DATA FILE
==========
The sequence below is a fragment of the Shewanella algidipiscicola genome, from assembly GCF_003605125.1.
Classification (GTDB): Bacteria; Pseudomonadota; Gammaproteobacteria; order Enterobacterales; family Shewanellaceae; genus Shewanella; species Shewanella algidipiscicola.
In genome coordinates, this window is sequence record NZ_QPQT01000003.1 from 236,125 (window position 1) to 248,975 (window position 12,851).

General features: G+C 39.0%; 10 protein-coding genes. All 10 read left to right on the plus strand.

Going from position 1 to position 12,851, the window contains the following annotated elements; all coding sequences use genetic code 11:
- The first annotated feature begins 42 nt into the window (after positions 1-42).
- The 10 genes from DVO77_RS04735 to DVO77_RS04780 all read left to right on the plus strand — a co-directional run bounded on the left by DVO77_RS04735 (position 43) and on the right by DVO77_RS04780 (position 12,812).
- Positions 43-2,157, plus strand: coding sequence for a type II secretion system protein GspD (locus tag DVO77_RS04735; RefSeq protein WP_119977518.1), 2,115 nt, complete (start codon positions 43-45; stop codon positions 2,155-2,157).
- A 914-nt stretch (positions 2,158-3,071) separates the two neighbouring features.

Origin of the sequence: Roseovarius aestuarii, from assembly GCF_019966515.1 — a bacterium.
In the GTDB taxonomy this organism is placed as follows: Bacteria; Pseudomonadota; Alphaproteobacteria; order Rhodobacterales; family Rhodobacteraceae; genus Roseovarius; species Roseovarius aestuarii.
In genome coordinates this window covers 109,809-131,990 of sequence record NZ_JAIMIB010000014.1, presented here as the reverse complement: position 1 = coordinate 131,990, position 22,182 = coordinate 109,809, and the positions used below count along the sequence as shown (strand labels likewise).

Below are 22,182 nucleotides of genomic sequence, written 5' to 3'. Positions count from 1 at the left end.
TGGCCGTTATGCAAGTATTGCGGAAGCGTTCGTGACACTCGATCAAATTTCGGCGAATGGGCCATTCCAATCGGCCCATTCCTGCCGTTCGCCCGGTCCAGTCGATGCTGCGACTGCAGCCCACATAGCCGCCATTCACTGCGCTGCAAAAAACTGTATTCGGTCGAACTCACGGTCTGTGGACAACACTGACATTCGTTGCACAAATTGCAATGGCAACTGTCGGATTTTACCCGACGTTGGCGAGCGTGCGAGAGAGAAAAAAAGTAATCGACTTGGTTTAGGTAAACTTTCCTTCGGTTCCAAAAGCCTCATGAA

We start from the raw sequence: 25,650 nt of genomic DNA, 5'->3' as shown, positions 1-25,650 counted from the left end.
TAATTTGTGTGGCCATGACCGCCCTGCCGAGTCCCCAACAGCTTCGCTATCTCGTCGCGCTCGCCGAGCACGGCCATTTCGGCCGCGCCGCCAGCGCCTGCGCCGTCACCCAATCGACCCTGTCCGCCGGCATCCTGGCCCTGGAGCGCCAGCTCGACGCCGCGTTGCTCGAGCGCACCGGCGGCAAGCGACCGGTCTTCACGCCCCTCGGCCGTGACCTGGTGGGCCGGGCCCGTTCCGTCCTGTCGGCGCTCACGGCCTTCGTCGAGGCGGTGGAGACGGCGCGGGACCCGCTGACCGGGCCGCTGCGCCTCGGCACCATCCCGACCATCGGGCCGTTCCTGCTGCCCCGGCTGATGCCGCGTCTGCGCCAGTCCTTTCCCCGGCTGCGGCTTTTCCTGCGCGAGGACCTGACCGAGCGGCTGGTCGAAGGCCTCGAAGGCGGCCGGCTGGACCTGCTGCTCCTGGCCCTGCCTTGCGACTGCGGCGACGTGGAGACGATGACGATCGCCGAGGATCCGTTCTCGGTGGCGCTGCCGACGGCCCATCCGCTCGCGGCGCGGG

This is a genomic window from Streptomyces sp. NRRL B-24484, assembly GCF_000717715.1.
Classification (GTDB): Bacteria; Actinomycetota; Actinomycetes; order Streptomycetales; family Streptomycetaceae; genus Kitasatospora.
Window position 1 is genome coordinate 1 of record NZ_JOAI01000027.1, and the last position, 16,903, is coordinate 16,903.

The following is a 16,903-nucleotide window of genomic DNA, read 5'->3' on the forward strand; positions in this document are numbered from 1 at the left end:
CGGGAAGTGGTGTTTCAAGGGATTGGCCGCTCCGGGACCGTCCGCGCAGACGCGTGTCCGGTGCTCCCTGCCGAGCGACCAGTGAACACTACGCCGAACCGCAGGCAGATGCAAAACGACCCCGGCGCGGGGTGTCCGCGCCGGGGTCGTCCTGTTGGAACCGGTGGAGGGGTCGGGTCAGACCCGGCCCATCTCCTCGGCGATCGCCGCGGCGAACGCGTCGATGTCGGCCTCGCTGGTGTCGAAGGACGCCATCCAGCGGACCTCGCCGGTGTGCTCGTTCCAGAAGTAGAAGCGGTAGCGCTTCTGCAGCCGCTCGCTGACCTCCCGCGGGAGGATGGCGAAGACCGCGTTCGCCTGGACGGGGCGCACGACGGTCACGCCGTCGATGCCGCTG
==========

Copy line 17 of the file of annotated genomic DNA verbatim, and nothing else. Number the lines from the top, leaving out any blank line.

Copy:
This is a genomic window from Streptomyces sp. NRRL B-24484, assembly GCF_000717715.1.